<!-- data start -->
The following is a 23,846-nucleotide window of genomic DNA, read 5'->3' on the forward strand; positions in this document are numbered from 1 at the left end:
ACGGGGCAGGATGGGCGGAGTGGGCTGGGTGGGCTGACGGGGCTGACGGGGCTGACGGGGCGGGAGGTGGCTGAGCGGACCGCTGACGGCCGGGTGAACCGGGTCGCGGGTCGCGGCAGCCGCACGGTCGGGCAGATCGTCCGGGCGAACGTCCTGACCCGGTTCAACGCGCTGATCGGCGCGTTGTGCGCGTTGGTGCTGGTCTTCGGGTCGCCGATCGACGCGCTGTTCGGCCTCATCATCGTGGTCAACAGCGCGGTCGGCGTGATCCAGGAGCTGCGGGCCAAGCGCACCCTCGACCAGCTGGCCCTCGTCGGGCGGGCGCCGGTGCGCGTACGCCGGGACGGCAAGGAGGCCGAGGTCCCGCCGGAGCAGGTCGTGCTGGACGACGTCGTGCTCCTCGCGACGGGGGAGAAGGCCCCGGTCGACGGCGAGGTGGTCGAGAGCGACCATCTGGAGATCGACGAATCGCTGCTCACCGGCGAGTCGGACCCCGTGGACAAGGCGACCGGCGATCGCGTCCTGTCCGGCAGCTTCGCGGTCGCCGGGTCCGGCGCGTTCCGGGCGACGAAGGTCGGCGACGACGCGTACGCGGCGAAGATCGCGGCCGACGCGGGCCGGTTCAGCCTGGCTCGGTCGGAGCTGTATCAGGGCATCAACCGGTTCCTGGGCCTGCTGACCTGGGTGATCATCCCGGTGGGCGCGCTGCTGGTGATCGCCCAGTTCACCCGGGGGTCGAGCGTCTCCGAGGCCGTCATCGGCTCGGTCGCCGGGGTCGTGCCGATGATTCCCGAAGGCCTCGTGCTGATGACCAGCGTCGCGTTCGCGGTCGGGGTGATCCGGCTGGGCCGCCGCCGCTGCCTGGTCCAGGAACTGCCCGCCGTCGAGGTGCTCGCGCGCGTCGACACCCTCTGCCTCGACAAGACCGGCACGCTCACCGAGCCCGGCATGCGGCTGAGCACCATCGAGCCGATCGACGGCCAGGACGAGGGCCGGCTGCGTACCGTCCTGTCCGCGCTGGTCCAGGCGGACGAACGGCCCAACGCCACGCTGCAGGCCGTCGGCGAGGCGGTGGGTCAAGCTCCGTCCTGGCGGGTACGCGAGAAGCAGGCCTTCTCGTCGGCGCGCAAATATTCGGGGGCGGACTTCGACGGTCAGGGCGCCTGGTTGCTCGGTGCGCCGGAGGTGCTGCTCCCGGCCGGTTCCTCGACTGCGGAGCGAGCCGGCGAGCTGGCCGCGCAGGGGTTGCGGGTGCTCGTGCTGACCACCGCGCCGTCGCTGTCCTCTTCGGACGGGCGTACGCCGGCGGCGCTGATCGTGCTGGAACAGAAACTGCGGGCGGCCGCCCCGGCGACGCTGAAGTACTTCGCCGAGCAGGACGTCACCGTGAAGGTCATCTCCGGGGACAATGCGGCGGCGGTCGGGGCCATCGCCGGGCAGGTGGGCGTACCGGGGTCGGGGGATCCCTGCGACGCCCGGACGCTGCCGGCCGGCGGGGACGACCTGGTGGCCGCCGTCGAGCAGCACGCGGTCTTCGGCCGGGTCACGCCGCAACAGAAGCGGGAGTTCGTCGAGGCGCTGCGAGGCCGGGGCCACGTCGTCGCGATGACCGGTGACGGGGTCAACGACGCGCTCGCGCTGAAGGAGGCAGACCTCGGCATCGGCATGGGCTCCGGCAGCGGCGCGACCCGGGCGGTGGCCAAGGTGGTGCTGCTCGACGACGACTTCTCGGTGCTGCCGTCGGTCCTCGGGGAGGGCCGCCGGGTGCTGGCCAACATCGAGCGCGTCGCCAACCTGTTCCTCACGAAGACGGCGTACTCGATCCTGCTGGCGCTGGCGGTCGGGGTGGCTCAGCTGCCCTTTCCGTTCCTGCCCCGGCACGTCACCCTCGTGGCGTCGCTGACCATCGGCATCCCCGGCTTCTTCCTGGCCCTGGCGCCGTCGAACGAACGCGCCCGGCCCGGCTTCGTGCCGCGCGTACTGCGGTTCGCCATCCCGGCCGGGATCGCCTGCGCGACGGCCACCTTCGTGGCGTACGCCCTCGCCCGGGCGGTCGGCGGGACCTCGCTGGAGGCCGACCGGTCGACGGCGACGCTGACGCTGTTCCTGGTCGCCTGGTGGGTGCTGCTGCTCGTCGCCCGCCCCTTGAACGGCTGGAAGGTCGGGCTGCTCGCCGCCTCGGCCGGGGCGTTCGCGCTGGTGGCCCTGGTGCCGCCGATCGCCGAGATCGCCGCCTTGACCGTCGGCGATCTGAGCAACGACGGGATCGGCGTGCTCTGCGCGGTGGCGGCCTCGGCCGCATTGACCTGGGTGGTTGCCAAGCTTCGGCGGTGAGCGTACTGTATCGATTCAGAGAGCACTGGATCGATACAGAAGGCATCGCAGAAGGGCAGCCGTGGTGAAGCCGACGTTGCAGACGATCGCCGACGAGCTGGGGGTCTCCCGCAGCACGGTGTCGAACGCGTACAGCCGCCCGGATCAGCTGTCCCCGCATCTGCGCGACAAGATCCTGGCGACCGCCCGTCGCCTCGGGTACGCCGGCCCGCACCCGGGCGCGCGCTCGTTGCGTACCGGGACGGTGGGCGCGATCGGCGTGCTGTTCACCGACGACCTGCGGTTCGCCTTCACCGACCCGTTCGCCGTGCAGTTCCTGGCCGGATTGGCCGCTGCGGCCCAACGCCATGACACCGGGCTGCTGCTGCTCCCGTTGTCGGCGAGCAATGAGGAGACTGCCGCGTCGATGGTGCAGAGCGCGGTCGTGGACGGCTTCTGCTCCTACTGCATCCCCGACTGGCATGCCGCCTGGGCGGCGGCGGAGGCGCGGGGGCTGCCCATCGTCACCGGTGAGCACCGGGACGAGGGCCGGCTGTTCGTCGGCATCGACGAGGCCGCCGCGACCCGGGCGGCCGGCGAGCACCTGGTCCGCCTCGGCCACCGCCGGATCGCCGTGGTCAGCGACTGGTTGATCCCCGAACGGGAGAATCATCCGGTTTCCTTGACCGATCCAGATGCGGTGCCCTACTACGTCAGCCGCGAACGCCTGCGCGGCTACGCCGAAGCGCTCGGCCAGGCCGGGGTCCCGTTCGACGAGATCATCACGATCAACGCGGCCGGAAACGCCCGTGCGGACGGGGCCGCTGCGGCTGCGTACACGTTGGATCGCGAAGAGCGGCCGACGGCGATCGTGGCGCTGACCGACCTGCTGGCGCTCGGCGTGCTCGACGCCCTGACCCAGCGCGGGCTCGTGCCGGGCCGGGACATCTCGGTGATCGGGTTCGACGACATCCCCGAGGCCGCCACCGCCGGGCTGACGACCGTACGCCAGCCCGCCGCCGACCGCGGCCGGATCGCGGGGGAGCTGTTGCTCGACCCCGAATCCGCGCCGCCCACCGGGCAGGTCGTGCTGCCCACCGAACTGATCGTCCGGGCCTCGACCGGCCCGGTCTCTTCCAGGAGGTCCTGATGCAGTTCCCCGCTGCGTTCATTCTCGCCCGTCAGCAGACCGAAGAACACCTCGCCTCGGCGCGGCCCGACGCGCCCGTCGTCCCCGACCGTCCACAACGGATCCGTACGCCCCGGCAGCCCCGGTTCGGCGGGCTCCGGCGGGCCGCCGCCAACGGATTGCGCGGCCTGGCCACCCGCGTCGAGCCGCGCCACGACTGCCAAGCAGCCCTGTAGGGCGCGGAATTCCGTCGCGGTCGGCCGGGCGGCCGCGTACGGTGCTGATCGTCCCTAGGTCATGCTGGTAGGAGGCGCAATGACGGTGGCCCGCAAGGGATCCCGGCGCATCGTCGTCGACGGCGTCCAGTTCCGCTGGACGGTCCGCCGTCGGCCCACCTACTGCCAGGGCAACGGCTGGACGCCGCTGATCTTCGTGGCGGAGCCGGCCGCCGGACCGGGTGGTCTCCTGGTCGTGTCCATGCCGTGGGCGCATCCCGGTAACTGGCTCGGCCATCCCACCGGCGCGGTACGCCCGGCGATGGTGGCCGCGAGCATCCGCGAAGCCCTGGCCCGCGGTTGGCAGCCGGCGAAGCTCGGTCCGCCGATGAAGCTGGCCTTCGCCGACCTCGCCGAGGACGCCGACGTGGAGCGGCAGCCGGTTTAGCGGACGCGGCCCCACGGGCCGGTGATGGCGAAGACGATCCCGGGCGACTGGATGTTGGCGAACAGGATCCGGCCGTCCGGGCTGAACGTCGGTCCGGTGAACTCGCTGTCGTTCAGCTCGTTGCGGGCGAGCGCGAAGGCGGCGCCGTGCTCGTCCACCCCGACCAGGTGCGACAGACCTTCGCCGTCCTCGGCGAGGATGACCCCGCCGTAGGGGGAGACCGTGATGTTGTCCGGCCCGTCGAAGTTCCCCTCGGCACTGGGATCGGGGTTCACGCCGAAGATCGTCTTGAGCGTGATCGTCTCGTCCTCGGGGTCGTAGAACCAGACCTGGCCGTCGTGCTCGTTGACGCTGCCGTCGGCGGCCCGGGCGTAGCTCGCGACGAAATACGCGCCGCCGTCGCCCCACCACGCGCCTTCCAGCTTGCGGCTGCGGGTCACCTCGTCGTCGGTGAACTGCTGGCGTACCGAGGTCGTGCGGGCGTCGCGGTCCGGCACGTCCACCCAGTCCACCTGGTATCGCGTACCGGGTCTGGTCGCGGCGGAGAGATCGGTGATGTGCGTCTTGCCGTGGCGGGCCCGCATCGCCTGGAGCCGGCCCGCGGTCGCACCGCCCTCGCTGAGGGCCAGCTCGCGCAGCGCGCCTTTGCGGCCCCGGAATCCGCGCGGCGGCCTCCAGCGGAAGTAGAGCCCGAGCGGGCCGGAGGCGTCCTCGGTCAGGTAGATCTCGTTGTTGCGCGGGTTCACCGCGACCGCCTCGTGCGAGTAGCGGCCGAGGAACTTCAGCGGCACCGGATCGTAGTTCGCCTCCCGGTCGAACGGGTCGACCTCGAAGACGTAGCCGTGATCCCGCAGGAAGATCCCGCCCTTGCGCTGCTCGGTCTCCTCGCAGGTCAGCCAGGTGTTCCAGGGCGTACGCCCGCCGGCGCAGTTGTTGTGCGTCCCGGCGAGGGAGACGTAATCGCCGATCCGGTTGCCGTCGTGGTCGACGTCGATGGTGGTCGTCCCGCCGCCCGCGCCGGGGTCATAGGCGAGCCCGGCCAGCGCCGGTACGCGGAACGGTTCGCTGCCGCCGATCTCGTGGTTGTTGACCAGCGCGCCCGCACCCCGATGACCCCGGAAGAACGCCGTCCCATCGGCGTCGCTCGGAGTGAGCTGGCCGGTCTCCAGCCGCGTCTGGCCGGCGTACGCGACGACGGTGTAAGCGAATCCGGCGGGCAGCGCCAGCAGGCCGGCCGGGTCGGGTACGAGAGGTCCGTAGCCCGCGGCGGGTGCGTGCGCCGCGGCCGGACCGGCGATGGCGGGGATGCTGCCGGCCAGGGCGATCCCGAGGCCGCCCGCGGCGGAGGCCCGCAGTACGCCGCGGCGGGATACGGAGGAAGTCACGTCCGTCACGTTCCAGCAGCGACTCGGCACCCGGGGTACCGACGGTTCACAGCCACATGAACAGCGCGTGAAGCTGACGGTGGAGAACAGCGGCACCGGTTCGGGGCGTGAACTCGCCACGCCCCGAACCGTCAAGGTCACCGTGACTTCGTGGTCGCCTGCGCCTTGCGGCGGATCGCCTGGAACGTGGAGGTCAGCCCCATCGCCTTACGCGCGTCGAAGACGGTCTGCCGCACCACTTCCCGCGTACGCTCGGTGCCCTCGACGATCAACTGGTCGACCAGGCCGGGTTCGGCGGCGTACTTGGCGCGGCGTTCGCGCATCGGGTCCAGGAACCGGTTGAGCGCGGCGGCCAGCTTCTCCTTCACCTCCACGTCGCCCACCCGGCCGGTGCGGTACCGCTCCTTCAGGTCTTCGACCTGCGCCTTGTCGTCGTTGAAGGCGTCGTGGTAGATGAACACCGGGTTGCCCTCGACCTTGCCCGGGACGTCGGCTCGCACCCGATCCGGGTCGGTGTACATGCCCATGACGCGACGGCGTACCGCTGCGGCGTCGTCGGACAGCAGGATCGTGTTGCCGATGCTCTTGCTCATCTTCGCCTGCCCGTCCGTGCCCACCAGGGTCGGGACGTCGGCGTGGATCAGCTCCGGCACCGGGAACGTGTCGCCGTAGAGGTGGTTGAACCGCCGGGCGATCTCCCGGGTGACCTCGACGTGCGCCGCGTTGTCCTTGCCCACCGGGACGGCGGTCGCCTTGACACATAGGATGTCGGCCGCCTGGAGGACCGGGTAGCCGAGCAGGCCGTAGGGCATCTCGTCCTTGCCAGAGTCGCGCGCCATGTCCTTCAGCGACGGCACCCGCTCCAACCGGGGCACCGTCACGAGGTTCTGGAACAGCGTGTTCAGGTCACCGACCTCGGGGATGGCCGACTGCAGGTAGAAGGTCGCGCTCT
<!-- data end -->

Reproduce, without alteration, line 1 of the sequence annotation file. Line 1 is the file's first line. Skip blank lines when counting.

The following is a 23,846-nucleotide window of genomic DNA, read 5'->3' on the forward strand; positions in this document are numbered from 1 at the left end: